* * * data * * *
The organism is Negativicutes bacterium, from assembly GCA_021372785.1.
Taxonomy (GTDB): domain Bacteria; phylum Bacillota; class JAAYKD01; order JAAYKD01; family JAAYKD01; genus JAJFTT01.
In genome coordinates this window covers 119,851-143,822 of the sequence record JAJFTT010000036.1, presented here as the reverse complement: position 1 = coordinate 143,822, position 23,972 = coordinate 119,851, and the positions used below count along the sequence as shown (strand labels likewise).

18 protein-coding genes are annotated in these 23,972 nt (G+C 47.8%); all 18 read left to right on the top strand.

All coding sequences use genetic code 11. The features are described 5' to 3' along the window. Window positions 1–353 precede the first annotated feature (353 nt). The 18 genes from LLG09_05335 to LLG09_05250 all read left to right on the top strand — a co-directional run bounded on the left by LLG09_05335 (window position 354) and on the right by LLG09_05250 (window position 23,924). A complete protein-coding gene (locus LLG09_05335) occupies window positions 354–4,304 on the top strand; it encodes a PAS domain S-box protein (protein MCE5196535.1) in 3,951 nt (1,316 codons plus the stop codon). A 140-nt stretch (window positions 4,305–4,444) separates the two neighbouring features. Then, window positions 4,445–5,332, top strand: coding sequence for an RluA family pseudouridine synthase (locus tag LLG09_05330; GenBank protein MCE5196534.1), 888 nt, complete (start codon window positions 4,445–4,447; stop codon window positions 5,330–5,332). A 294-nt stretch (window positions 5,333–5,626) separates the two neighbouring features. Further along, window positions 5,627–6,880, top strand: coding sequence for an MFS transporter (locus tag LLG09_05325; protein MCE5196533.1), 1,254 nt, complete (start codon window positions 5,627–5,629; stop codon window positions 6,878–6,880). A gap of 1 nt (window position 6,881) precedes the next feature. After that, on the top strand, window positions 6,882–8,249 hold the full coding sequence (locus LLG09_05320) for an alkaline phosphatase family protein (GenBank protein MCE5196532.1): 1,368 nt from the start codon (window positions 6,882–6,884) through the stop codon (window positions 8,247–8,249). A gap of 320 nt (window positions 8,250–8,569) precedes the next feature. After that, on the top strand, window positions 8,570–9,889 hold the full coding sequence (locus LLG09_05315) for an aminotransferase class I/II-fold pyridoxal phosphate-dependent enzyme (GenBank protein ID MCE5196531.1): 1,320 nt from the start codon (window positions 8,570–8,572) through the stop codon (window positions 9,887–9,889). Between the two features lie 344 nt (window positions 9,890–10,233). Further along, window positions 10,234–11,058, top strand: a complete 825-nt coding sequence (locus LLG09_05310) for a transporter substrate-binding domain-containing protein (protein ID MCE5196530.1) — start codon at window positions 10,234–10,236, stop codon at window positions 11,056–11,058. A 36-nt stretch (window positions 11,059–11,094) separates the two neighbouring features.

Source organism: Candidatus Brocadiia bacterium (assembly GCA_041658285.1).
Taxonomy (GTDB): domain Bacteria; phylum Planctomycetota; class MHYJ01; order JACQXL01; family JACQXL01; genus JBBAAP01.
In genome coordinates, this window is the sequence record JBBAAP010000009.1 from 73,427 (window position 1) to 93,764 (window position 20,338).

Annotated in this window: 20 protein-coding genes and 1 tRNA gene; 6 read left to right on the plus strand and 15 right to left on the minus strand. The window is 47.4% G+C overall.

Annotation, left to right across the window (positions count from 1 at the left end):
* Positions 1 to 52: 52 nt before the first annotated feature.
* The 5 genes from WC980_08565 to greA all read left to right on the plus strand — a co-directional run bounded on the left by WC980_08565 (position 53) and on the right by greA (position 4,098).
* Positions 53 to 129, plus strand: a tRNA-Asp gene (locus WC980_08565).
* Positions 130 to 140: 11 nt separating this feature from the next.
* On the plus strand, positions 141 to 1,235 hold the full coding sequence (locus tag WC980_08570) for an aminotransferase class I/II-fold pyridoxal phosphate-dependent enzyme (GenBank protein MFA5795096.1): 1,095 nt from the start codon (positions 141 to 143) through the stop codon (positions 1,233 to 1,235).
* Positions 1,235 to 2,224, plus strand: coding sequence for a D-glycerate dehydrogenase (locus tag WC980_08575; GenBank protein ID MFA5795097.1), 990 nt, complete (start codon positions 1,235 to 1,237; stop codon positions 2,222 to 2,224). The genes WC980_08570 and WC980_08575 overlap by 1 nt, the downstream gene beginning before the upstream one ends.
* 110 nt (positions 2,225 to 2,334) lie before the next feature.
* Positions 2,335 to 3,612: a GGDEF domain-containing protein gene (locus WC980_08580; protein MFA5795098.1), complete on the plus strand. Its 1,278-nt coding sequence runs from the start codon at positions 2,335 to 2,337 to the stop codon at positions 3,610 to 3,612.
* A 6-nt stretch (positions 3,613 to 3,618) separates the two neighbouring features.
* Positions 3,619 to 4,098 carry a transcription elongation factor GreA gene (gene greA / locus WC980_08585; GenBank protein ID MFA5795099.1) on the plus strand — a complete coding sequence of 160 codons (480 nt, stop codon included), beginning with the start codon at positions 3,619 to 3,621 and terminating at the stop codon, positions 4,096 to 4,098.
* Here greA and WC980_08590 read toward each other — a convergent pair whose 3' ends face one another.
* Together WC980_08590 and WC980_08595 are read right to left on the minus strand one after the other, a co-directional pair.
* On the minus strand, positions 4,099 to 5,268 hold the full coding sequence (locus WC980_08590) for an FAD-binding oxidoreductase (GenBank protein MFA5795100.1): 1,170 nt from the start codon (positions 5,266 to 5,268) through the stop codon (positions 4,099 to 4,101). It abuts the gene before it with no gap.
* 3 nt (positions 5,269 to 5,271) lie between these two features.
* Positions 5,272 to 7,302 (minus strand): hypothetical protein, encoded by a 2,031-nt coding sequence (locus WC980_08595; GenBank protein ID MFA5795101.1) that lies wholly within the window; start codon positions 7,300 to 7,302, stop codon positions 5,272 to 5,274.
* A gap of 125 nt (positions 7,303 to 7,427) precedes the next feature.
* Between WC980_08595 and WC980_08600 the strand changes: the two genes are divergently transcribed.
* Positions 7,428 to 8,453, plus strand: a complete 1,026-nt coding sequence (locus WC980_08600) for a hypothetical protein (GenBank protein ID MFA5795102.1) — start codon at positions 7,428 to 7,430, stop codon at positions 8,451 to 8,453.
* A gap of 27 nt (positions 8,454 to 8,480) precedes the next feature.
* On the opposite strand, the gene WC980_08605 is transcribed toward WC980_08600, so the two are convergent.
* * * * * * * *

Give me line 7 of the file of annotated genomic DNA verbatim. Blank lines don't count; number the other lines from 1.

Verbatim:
Taxonomy (GTDB): domain Bacteria; phylum Planctomycetota; class MHYJ01; order JACQXL01; family JACQXL01; genus JBBAAP01.